Bitcoin was a clever idea. Idealistic, even. But it isn’t working out quite as its developers imagined. In fact, once all the coin has been mined, bitcoin will simply reinforce the very banking system it was invented to disrupt.

Watching the bitcoin phenomenon is a bit like watching the three-decade decline of the internet from a playspace for the counterculture to one for venture capitalists. We thought the net would break the monopoly of top-down, corporate media. But as business interests took over it has become primarily a delivery system for streaming television to consumers, and consumer data to advertisers. Likewise, bitcoin was intended to break the monopoly of the banking system over central currency and credit. But, in the end, it will turn into just another platform for the big banks to do the same old extraction they always have. Here’s how.

At its core, bitcoin is just an extension of the old PGP, or Pretty Good Privacy encryption protocol. Public and private keys are used to hide and verify the identity of the parties in a transaction. The transaction itself is authenticated by thousands of internet witnesses, who vote for its veracity with all the cycles of their computers and the electricity on which they run. In return for dedicating all that hardware and wattage authenticating transactions and recording them in a ledger known as the Blockchain, they are rewarded with bitcoin. It is their verification activity that mines new bitcoin into existence. And the more bitcoin they have, the more committed they will be to maintaining the integrity of the Blockchain recording their assets.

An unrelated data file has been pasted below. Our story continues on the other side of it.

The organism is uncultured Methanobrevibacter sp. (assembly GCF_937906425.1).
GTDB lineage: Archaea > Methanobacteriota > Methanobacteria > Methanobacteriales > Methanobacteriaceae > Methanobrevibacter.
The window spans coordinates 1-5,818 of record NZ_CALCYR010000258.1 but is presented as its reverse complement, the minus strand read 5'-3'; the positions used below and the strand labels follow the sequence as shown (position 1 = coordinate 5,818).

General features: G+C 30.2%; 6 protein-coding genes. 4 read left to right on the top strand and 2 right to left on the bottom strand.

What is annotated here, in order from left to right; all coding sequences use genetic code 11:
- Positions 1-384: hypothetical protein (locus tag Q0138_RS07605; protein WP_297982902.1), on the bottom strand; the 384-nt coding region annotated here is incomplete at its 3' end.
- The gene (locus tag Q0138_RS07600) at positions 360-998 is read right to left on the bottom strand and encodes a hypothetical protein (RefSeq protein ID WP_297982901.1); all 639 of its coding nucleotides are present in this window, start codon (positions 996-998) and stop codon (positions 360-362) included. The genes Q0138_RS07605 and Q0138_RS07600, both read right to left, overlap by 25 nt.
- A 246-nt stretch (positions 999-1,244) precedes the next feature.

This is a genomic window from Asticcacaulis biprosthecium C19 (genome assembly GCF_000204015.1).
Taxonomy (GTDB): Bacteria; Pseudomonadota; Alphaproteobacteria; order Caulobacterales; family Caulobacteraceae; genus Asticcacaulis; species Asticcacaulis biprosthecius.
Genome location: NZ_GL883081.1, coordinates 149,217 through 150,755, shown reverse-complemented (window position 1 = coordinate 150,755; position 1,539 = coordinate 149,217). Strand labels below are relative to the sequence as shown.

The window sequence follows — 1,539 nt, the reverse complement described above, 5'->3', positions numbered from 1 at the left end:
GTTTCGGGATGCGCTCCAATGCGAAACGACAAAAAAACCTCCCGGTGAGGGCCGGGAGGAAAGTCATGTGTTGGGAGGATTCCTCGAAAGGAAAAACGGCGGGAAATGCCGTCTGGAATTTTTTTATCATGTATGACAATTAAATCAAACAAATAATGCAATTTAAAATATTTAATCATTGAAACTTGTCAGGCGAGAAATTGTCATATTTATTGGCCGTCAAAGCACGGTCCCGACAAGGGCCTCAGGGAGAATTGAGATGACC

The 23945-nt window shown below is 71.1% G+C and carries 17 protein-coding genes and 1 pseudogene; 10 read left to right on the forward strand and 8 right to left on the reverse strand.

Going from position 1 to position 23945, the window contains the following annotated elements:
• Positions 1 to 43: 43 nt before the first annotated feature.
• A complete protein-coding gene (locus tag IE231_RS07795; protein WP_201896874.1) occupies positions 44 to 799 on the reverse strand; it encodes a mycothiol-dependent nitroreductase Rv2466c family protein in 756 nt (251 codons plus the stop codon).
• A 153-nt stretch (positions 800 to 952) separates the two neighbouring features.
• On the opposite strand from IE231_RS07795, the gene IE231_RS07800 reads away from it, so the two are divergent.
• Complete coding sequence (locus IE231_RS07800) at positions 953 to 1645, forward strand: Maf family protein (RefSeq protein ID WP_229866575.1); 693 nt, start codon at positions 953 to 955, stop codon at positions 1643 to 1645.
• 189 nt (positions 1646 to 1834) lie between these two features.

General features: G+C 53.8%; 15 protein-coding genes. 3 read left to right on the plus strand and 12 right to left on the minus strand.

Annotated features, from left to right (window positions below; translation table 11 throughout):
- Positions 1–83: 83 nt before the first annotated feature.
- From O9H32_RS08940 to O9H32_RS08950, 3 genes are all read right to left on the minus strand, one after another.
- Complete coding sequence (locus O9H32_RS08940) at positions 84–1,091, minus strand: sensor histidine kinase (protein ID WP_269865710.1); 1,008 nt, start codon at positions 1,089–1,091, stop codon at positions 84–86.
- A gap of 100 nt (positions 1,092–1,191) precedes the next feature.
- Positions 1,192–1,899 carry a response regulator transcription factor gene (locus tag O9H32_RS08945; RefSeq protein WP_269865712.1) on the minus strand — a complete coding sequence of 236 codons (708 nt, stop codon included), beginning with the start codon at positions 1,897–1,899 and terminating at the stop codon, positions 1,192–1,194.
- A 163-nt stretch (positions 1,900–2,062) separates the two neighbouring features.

[Photo: Flickr user Antana]

In essence, bitcoin is money built and maintained by nerds, based on the premise that good nerds will outnumber the bad nerds. Sure, bad actors can dedicate all of their processing power to fake transactions, but they will be outnumbered by those who want the token to work properly.

At its most ambitious, bitcoin is meant to provide an anonymous, decentralized, frictionless, and incorruptible form of transaction–an alternative to the extractive, central, bank-issued currencies now enjoying a virtual monopoly in our economies. Cryptocurrencies aren’t just about increasing efficiency, but taking down an economic elite that has been using its control over currency to maintain its wealth and power.

Central currency is not the only kind of money that ever existed. For many centuries, gold and other precious metals served as money. The problem with gold was that it was so scarce and valuable in its own right, that no one wanted to spend it on daily necessities such as bread or chicken. Gold was hoarded, and really only useful for long-distance trading between the wealthy.

During the Crusades, however, many European communities adopted the more flexible market money systems they had seen used in Moorish territories. Market money was virtually worthless: like a poker chip or IOU that was redeemed for a loaf of bread or dozen eggs at the end of the day. Unlike gold, which was no good for transactions because it was too scarce, market moneys existed only to enable trade, and often expired at the end of the day. They couldn’t be stashed.

But this sort of money was fabulous for trade, which was the whole point of money, anyway. Everybody who had a way of creating value–whether making shoes or growing grain–now had a way of exchanging that value with others. The use of market moneys led to a century or two of wealth creation unlike any we’ve ever seen since. The former peasants of feudalism became the merchant middle class, working just three or four days a week, and exhibiting a level of skeletal growth (a sign of health) larger than at any time in the history o